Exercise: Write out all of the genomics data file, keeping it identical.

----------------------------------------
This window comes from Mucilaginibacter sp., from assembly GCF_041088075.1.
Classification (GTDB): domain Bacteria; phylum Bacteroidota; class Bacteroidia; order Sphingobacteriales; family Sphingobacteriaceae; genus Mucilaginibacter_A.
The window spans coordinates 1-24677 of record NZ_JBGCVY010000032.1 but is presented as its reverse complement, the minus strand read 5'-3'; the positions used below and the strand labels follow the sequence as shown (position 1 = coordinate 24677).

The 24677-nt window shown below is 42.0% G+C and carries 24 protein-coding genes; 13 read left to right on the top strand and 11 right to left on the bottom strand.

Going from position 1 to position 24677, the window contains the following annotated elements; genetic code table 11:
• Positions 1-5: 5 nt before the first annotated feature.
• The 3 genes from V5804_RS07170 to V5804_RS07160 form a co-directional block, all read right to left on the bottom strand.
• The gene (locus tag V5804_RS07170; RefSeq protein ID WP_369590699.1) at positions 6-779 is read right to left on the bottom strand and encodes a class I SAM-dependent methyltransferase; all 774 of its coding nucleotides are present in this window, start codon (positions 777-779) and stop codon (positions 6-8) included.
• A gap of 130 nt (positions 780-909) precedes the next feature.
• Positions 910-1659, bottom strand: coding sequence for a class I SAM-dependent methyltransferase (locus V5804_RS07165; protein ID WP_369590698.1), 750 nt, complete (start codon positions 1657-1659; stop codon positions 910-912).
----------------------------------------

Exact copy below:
This window comes from Mucilaginibacter sp., from assembly GCF_041088075.1.
Classification (GTDB): domain Bacteria; phylum Bacteroidota; class Bacteroidia; order Sphingobacteriales; family Sphingobacteriaceae; genus Mucilaginibacter_A.
The window spans coordinates 1-24677 of record NZ_JBGCVY010000032.1 but is presented as its reverse complement, the minus strand read 5'-3'; the positions used below and the strand labels follow the sequence as shown (position 1 = coordinate 24677).

The 24677-nt window shown below is 42.0% G+C and carries 24 protein-coding genes; 13 read left to right on the top strand and 11 right to left on the bottom strand.

Going from position 1 to position 24677, the window contains the following annotated elements; genetic code table 11:
• Positions 1-5: 5 nt before the first annotated feature.
• The 3 genes from V5804_RS07170 to V5804_RS07160 form a co-directional block, all read right to left on the bottom strand.
• The gene (locus tag V5804_RS07170; RefSeq protein ID WP_369590699.1) at positions 6-779 is read right to left on the bottom strand and encodes a class I SAM-dependent methyltransferase; all 774 of its coding nucleotides are present in this window, start codon (positions 777-779) and stop codon (positions 6-8) included.
• A gap of 130 nt (positions 780-909) precedes the next feature.
• Positions 910-1659, bottom strand: coding sequence for a class I SAM-dependent methyltransferase (locus V5804_RS07165; protein ID WP_369590698.1), 750 nt, complete (start codon positions 1657-1659; stop codon positions 910-912).